The U.S. Office of Foreign Assets Control’s expansion of reporting requirements of rejected transactions could pose a serious problem. Our International Trade & Regulatory Group uncovers the dangers and potential pitfalls to U.S. businesses—and even OFAC itself.
- What did OFAC change?
- What does it mean in practice?
- What should you do next?
What Did OFAC Change in Its Regulations?
While OFAC modified several of its regulations, its modification of 31 C.F.R. § 501.604 to expand reporting requirements for rejected transactions is the change likely to have the broadest impact. Whereas historically OFAC regulations have only required financial institutions such as banks to report transactions rejected due to sanctions, the modified regulations now require all U.S. persons (including both individuals and organizations) and those subject to U.S. jurisdiction to report any “transaction” that the person “rejects” due to sanctions.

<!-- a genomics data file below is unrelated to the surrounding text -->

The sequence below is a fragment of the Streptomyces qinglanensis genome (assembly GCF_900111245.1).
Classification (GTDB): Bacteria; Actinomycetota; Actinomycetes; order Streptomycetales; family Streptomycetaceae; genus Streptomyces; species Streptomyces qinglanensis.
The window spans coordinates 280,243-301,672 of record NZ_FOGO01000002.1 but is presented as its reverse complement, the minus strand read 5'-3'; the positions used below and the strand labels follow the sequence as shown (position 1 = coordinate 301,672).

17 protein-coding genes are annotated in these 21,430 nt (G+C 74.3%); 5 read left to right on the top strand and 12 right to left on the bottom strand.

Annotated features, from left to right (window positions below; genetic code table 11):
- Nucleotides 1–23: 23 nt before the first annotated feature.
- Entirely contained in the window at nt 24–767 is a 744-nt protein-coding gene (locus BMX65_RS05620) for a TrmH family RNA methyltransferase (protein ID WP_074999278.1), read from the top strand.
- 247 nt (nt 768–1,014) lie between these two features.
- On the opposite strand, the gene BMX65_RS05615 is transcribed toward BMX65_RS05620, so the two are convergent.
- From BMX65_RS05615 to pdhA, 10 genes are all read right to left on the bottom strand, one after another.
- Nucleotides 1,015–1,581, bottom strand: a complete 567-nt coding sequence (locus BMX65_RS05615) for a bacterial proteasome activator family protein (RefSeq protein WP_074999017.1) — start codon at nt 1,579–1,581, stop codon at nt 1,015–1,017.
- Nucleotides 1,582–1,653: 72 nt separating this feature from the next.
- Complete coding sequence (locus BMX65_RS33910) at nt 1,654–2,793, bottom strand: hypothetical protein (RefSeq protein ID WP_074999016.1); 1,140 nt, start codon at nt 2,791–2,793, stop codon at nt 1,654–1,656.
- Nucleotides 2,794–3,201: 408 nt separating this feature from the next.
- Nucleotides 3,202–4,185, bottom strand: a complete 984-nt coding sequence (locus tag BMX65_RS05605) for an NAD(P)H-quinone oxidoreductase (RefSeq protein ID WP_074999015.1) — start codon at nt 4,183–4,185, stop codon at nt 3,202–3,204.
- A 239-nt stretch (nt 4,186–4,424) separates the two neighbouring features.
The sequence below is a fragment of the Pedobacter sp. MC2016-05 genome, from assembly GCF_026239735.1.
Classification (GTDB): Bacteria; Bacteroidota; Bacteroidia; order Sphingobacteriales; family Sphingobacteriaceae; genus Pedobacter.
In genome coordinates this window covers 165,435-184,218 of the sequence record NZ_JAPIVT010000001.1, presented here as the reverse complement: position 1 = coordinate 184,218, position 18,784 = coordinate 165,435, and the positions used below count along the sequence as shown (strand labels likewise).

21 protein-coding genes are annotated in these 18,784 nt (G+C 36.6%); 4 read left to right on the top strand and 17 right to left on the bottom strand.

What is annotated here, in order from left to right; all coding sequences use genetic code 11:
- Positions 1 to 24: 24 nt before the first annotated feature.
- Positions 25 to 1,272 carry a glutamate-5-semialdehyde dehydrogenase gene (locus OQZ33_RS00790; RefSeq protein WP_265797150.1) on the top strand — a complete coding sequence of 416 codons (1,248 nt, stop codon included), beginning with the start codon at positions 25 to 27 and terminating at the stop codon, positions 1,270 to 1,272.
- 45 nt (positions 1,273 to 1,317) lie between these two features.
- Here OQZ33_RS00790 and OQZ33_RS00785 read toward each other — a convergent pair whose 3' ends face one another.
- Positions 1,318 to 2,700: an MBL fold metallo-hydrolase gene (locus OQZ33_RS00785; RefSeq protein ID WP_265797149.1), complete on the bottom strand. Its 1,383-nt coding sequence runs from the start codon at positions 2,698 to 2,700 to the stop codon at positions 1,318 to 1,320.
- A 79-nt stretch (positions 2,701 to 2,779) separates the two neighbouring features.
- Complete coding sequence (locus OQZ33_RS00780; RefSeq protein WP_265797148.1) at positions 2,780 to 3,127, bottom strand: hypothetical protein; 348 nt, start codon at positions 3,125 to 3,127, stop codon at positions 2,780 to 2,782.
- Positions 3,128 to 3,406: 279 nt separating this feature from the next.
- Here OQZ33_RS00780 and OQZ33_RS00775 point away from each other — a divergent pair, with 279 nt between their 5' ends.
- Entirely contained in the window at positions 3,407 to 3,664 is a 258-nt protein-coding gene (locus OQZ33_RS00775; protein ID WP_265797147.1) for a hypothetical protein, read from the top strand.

The regulations define “transaction” broadly to “include transactions related to wire transfers, trade finance, securities, checks, foreign exchange, and goods or services.” The regulations do not explicitly define what it means to “reject” a transaction. Historically, however, OFAC has distinguished between “blocked” transactions—in which property must be held by the recipient—and “rejected” transactions—in which property is simply returned to the sender and reported to OFAC.
By its terms, the amendment greatly expands the pool of those responsible for reporting rejected transactions.
What Does This Mean in Practice for U.S. Businesses?
In the wake of this amendment, U.S. companies must now take steps to comply with the new reporting requirements. But how will this work in the real world? Although OFAC has not yet released any of its usual FAQs to clarify how it intends the regulations to apply in practice, existing FAQs that apply to financial institutions provide some guidance on how OFAC is likely to interpret the new requirement.